Dealing with financial issues can be very stressful. When money is tight, finding ways to stay above water can prove to be very taxing. At the same time, marriage can change this dynamic. By exchanging vows, people also entwine their financial lives. As such, disagreements over money can become the source of tension and lead to talk of divorce.
A financial observer for Money Wise noted that “financial stress” is the top reason why people get divorced, rising to the top of a lengthy list of explanations. Not only do money-related issues influence the decision, but they can also impact the timing of divorce.
The most recent economic recession affected nearly every person — in some way. Many financially secure people lost their jobs and value in their assets and property. Now that the economy is beginning to rebound, there may be a bit more breathing room for some people. As such, people might adjust their behavior accordingly.
A forthcoming study from “Population Research and Policy Reviews” notes that a growing economy may be causing an uptick in divorce filings. As the recession diminished equity in homes and the strength of other assets, people may have been hesitant to divorce.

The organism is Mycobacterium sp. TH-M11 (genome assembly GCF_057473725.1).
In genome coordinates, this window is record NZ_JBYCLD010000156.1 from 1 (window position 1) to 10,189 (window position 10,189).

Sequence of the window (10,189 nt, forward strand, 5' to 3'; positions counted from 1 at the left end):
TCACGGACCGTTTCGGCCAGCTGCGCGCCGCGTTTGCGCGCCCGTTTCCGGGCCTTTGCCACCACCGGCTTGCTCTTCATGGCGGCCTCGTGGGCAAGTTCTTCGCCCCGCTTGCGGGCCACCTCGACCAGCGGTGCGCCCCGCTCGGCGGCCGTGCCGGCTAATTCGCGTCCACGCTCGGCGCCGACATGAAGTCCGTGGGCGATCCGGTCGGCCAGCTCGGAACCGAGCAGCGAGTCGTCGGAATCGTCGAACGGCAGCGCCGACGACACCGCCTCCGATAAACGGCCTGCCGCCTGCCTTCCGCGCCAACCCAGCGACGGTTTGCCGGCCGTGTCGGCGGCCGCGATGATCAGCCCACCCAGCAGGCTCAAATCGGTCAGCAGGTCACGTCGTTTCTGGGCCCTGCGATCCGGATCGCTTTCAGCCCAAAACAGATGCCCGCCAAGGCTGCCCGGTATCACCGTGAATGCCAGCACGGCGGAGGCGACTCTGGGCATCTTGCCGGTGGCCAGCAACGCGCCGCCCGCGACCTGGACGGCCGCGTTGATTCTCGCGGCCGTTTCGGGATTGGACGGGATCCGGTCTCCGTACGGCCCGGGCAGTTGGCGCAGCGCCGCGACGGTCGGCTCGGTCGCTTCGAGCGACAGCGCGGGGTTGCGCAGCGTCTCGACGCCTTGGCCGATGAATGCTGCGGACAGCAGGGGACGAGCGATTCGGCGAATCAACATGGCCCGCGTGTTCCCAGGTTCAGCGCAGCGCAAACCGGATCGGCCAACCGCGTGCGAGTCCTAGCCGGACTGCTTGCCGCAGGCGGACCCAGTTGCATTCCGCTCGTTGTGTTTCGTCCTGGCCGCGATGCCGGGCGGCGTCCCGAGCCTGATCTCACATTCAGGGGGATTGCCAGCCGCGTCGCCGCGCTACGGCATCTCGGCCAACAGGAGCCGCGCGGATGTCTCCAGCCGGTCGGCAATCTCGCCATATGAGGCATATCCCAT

Now, however, as there is more stability in the economy, married people might be changing attitudes toward splitting up. In fact, the previously mentioned study notes that the national divorce rate among women dropped during the downturn, but began to climb upward in 2010 and 2011 when the economy began to turn around. Family law officials in California have also noted this trend.
Even though the economy is changing, the stress caused by money may not have. Just as money problems caused people to shy away from divorce, they can persist as individuals look to move forward with marital dissolution. Knowing what level of stress financial issues can create, it might be worth noting that a collaborative divorce process could help ease this pressure.
Source: TheIndyChannel.com, “Study shows divorce cases are up as economy recovers,” Carlos Correa, Feb. 6, 2014